We learn the skills that are critical for success in any career, at any level, not in a classroom but from navigating a wide range and variety of experiences – fixing something that’s broken, working with a whole new team of people, starting up something from scratch, taking a “stretch” assignment in an area that you know nothing about – anything that has some challenge to it.
And while experience is critical to learning, so is regular and deliberate reflection on the learning experiences. Field and lab research has shown that individuals who engage in active reflection experience greater performance improvements compared to folks who just accumulate a lot of experiences on autopilot. We refer to this combination of piloting through challenging experiences coupled with regular reflection as Intentional Development
Intentional Development is not a one-and-done effort but requires a regular cadence of development – try something, reflect on how it plays out, look for the expected impact, adjust if necessary and try again. These kind of micro-learning opportunities create a consistent learning environment and are critical to building a habit for change rather than hoping that will power will save the day.
One executive client set aside time on his calendar every Friday, what he called “5 minutes at 5:00 on Friday”, where he pulled out his Intentional Development Plan, reflected on the progress he made that week and plotted out what he was going to try out or focus on in the coming week. He made excellent progress on his development and quickly locked-in-the-learning, which took him weeks not months or years.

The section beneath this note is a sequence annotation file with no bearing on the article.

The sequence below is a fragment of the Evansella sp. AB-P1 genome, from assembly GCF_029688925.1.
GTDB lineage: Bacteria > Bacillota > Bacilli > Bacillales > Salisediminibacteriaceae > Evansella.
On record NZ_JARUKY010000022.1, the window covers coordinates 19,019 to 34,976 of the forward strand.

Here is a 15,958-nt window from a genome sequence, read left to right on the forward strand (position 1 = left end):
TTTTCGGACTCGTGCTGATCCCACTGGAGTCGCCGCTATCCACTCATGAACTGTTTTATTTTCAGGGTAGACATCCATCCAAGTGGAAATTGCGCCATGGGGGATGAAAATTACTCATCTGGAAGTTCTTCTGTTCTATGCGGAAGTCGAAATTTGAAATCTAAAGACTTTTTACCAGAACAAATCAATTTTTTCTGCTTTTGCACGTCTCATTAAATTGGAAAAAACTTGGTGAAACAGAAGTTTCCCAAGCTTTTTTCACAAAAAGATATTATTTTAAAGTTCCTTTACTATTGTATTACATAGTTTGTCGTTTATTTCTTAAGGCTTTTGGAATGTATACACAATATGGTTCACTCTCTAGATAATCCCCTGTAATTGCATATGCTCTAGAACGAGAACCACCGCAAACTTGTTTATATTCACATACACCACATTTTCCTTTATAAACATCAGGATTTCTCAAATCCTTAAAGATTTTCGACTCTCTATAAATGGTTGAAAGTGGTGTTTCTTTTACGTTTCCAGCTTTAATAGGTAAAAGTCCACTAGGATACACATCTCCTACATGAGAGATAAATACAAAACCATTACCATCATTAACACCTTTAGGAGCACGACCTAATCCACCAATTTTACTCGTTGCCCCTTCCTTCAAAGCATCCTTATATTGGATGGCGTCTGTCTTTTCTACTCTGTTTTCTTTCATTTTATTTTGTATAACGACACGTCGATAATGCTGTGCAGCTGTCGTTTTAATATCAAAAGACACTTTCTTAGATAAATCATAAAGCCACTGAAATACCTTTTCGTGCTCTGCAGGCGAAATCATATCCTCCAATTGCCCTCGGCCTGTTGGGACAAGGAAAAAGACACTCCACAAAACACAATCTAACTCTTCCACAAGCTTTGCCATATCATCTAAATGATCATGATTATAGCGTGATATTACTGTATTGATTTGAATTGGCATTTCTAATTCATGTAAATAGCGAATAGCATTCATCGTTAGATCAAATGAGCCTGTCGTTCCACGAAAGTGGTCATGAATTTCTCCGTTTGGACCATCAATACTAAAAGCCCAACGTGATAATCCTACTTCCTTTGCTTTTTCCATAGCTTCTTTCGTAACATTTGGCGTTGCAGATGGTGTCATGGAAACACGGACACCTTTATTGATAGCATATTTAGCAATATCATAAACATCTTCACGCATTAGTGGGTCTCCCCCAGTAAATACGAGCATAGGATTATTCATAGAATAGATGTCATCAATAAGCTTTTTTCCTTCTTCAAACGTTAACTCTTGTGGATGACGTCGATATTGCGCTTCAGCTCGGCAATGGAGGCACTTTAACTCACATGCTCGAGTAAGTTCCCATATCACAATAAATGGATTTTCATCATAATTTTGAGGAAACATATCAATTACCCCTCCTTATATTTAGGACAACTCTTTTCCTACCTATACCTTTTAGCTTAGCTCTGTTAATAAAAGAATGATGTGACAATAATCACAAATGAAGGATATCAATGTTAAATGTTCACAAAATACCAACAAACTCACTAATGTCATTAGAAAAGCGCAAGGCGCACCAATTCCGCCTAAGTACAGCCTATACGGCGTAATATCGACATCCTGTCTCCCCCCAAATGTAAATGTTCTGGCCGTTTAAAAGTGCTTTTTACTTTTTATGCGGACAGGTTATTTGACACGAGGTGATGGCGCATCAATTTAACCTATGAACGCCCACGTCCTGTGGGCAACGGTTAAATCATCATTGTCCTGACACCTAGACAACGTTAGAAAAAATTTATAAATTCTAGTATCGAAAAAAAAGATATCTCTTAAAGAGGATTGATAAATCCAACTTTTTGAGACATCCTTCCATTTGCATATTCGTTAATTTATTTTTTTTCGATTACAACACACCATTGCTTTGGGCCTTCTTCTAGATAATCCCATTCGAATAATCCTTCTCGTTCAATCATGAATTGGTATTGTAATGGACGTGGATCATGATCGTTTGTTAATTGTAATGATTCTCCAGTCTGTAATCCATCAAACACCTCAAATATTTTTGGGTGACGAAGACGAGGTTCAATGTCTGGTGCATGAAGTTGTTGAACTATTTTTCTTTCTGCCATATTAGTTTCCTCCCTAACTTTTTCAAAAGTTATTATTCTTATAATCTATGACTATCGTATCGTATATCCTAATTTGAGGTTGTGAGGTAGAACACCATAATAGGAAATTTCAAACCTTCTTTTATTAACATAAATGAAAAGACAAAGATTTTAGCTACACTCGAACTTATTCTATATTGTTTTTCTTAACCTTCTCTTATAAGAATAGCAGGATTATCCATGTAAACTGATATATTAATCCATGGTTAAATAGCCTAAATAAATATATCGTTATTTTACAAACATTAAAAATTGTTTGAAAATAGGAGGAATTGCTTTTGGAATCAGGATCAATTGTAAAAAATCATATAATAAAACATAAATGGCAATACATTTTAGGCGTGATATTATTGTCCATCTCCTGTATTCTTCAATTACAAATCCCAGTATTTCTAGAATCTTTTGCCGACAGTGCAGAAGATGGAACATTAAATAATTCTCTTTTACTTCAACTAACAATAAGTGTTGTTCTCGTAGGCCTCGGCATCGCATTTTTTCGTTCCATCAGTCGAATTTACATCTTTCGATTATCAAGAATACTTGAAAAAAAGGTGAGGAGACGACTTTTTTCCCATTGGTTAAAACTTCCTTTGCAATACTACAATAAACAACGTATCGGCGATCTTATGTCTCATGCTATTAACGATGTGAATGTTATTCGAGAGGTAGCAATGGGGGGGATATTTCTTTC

Reflection makes a difference. We find, however, that not everyone is immediately effective or comfortable with how to reflect. One client said that she tried setting aside 30 minutes for reflection in her schedule but when the time came she didn’t know what to do and just sat there!
We have tool that we use to assist learners in creating a cadence of development and to make sure that they lock-in-the-learning from their development experiences. We call it the Intentional Development Tracker
and find that following this simple outline of questions (and actually writing something down) is a very effective approach to reflection.
What skill or competency are you trying to develop or enhance and why?
What specific skill or behavior did you try and in what situation?
What did you learn from the experience? What worked? What didn’t?
: What was the impact of the new skill or behavior (on you, others, the company)?
How might you apply the lessons of this experience in the future, in other situations?
What changes or updates might you make to your Intentional Development Plan as a result of this experience?
If you’d like to learn more about how we learn and Intentional Development, check out our new book (co-authored by Dr. Richard Citrin), Strategy-Driven Leadership: The Playbook for Developing Your Next Generation of Leaders